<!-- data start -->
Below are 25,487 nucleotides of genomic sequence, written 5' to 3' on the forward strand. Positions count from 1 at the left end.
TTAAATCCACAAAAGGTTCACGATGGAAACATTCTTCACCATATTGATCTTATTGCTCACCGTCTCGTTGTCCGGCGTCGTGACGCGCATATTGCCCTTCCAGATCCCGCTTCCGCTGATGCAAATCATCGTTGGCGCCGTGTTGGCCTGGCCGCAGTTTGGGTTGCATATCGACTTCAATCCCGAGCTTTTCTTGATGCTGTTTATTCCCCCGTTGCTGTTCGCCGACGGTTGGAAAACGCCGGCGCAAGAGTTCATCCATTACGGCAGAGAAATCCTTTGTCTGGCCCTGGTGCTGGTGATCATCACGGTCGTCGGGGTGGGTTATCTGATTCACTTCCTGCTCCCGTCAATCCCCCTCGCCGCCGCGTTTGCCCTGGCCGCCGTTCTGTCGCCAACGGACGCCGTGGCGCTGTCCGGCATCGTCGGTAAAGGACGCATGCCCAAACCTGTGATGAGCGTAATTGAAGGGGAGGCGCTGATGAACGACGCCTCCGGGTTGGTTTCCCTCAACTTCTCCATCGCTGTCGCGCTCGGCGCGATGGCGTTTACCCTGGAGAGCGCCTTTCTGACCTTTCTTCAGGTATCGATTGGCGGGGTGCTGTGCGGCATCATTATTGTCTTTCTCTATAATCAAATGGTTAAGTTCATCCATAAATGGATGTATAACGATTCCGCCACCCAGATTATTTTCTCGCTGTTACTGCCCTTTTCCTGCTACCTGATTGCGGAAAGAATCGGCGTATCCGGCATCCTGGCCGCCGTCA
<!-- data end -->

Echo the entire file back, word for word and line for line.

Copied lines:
Below are 25,487 nucleotides of genomic sequence, written 5' to 3' on the forward strand. Positions count from 1 at the left end.
TTAAATCCACAAAAGGTTCACGATGGAAACATTCTTCACCATATTGATCTTATTGCTCACCGTCTCGTTGTCCGGCGTCGTGACGCGCATATTGCCCTTCCAGATCCCGCTTCCGCTGATGCAAATCATCGTTGGCGCCGTGTTGGCCTGGCCGCAGTTTGGGTTGCATATCGACTTCAATCCCGAGCTTTTCTTGATGCTGTTTATTCCCCCGTTGCTGTTCGCCGACGGTTGGAAAACGCCGGCGCAAGAGTTCATCCATTACGGCAGAGAAATCCTTTGTCTGGCCCTGGTGCTGGTGATCATCACGGTCGTCGGGGTGGGTTATCTGATTCACTTCCTGCTCCCGTCAATCCCCCTCGCCGCCGCGTTTGCCCTGGCCGCCGTTCTGTCGCCAACGGACGCCGTGGCGCTGTCCGGCATCGTCGGTAAAGGACGCATGCCCAAACCTGTGATGAGCGTAATTGAAGGGGAGGCGCTGATGAACGACGCCTCCGGGTTGGTTTCCCTCAACTTCTCCATCGCTGTCGCGCTCGGCGCGATGGCGTTTACCCTGGAGAGCGCCTTTCTGACCTTTCTTCAGGTATCGATTGGCGGGGTGCTGTGCGGCATCATTATTGTCTTTCTCTATAATCAAATGGTTAAGTTCATCCATAAATGGATGTATAACGATTCCGCCACCCAGATTATTTTCTCGCTGTTACTGCCCTTTTCCTGCTACCTGATTGCGGAAAGAATCGGCGTATCCGGCATCCTGGCCGCCGTCA